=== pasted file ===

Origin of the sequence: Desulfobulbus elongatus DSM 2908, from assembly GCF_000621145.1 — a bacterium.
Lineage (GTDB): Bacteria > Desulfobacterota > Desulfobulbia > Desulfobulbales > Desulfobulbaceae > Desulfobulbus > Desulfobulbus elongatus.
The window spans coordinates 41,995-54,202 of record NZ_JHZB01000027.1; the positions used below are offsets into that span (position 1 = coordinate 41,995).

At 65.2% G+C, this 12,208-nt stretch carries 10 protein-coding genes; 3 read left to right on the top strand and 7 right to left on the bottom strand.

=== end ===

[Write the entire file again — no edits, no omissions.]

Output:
Origin of the sequence: Desulfobulbus elongatus DSM 2908, from assembly GCF_000621145.1 — a bacterium.
Lineage (GTDB): Bacteria > Desulfobacterota > Desulfobulbia > Desulfobulbales > Desulfobulbaceae > Desulfobulbus > Desulfobulbus elongatus.
The window spans coordinates 41,995-54,202 of record NZ_JHZB01000027.1; the positions used below are offsets into that span (position 1 = coordinate 41,995).

At 65.2% G+C, this 12,208-nt stretch carries 10 protein-coding genes; 3 read left to right on the top strand and 7 right to left on the bottom strand.